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How does an auditor report under SAS No. 63 when SAS No. 55 hasn't been adopted?


SAS no. 55 becomes effective for audits of financial statements for periods beginning on or after January 1, 1990. But SAS no. 63 is effective for audits of compliance with laws and regulations for periods starting on or after January 1, 1989. In this article Patrick McNamee, CPA, director, audit and accounting guides, American Institute of CPAs, New York, describes how to report during the interim period before SAS no. 55 is adopted. The yellow book, Government Auditing Standards, issued by the comptroller general of the United States, set certain requirements for auditors' reports on the internal control structure that differ from those contained in SAS no. 60, Communication of Internal Control Structure Related Matters Noted in an Audit. Most of these different requirements are discussed in SAS no. 63, Compliance Auditing Applicable to Governmental Entities and Other Recipients of Governmental Financial Assistance.

One of the yellow book's provisions calls for auditors to describe in the internal control report the scope of their internal control work. SAS no. 63 says auditors may satisfy this requirement by stating they have

1. Obtained an understanding of relevant internal control structure policies and procedures and whether those policies and procedures have indeed been placed in operation.

2. Assessed control risk.

This description of the scope of the auditor's consideration of the internal control structure is based on the provisions of SAS no. 55, Consideration of the Internal Control Structure in a Financial Statement Audit.

Thus, using SAS no. 63's suggested wording implies auditors did internal control work in accordance with SAS no. 55, which isn't effective until a year later--for audits of statements for periods beginning on or after January 1, 1990.

If the auditor hasn't yet implemented SAS no. 55, he or she should not use the reporting language illustrated in SAS no. 63. Rather, the description of the scope of the auditor's work should be based on the provisions of AU section 320, "The Auditor's Study and Evaluation of Internal Control," of AICPA Professional Standards. Here's an example:

"Our consideration of the internal control structure included all of the control categories listed above except that we did not evaluate the internal control structure over [identify any category not evaluated] because [state reasons for excluding any category from the evaluation]. The purpose of our consideration of the internal control structure was to determine the nature, timing and extent of the auditing procedures necessary for expressing an opinion on the general purpose financial statements."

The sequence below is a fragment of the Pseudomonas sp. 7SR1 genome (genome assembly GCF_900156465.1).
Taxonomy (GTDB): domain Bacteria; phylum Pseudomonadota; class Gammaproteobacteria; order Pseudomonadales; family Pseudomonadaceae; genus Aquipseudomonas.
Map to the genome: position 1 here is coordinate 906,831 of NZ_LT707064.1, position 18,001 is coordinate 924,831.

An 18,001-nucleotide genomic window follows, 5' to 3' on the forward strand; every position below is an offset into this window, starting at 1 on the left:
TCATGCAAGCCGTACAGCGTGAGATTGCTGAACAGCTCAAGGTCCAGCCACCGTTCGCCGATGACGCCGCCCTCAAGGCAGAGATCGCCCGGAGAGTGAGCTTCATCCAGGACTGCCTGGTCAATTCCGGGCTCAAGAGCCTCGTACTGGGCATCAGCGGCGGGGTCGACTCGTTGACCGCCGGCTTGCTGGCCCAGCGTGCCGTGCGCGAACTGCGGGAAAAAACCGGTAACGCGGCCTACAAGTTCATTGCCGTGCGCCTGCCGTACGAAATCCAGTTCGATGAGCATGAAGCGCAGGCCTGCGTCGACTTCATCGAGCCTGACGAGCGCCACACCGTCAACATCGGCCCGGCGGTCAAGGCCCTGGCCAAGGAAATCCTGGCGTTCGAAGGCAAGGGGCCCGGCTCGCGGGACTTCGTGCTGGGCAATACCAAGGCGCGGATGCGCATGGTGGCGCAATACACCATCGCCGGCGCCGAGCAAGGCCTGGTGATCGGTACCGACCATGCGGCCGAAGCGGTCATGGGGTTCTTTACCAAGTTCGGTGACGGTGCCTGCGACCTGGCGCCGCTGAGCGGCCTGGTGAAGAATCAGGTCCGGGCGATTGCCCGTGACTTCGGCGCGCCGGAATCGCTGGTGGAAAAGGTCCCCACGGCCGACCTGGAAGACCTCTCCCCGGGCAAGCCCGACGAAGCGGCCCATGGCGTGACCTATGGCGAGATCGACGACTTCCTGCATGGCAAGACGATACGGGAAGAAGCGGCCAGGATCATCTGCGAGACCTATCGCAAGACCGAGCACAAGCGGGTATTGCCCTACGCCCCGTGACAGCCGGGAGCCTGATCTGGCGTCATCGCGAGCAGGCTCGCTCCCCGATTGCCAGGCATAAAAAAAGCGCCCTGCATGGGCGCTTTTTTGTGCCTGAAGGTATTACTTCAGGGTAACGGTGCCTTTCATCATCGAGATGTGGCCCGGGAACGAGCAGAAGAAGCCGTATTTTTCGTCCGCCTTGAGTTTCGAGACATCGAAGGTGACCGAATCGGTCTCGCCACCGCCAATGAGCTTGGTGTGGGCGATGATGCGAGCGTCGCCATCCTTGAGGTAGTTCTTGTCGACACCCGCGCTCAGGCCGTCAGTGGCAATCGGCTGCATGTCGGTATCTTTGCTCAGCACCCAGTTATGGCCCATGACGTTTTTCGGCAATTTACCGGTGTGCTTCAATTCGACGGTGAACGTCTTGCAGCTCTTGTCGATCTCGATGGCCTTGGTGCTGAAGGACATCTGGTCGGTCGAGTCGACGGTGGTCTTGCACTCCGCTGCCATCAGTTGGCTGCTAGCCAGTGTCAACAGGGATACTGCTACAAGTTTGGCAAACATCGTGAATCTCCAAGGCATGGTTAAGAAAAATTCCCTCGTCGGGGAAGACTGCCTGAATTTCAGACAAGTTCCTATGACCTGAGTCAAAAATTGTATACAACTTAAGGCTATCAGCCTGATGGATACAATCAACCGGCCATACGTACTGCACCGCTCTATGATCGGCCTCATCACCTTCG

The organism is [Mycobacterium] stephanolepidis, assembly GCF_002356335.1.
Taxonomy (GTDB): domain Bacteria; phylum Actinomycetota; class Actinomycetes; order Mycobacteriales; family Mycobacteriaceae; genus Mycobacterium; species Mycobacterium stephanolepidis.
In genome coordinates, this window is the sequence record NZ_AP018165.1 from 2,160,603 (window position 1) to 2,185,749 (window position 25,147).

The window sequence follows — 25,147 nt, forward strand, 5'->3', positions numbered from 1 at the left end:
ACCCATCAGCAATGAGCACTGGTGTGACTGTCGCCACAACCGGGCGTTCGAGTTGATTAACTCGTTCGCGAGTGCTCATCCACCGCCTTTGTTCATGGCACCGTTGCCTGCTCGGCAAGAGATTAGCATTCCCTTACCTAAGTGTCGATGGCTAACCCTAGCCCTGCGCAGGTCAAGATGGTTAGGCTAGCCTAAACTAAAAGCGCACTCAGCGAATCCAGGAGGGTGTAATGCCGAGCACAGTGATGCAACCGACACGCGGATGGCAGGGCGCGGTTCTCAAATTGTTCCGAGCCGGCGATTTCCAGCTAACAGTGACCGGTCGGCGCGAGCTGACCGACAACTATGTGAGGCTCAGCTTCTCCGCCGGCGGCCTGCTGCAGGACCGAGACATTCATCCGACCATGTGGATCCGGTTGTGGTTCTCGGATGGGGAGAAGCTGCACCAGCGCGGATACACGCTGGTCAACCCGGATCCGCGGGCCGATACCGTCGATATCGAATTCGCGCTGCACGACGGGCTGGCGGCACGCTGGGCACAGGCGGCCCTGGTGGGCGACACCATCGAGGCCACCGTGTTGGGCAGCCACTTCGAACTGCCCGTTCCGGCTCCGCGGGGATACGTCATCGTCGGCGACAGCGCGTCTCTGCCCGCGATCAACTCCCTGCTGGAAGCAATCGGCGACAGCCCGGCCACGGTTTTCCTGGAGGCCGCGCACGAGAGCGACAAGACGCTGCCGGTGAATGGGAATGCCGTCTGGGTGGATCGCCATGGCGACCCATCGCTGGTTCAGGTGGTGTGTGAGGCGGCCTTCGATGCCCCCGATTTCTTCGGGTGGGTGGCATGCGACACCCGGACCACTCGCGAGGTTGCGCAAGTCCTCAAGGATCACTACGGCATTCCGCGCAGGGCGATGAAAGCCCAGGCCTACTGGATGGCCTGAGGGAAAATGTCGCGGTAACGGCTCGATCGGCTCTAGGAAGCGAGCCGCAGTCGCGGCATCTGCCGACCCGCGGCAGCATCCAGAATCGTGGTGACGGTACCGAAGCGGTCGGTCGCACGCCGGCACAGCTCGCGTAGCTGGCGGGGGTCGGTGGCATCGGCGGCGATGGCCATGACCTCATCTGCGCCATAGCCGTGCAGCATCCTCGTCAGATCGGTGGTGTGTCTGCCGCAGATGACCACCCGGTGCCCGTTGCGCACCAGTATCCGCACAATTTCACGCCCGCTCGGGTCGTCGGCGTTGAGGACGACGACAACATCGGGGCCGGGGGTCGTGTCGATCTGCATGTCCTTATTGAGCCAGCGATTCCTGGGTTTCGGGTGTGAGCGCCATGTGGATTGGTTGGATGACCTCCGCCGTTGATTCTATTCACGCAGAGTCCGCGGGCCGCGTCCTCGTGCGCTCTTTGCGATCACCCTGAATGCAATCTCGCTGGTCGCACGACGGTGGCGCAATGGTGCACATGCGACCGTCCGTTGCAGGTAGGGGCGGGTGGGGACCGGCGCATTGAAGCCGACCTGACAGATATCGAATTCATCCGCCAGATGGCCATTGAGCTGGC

If the auditor hasn't studied and evaluated any significant category of the internal control structure beyond the preliminary review phase described in AU sections 320.53 to 320.55, the following description of the scope of the auditor's work should be used:

"Solely to assist us in planning and performing our audit, we made a study and evaluation of the internal control structure of City of Example, Any State. That study and evaluation was limited to a preliminary review of the structure to obtain an understanding of the control environment and the flow of transactions through the accounting system. Because [state reason], our study and evaluation did not extend beyond this preliminary review phase."

This updated report language, as well as revisions to the reports illustrated in the American Institute of CPAs audit and accounting guide, Audits of State and Local Governmental Units, is presented in Statement of Position no. 89-6, Auditors' Reports in Audits of State and Local Governmental Units. This new SOP (product number 014836) is available from the AICPA order department.

Patrick McNamee, CPA director, audit and accounting guides American Institute of CPAs New York, New York
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Article Details
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Author:McNamee, Patrick
Publication:Journal of Accountancy
Date:Nov 1, 1989
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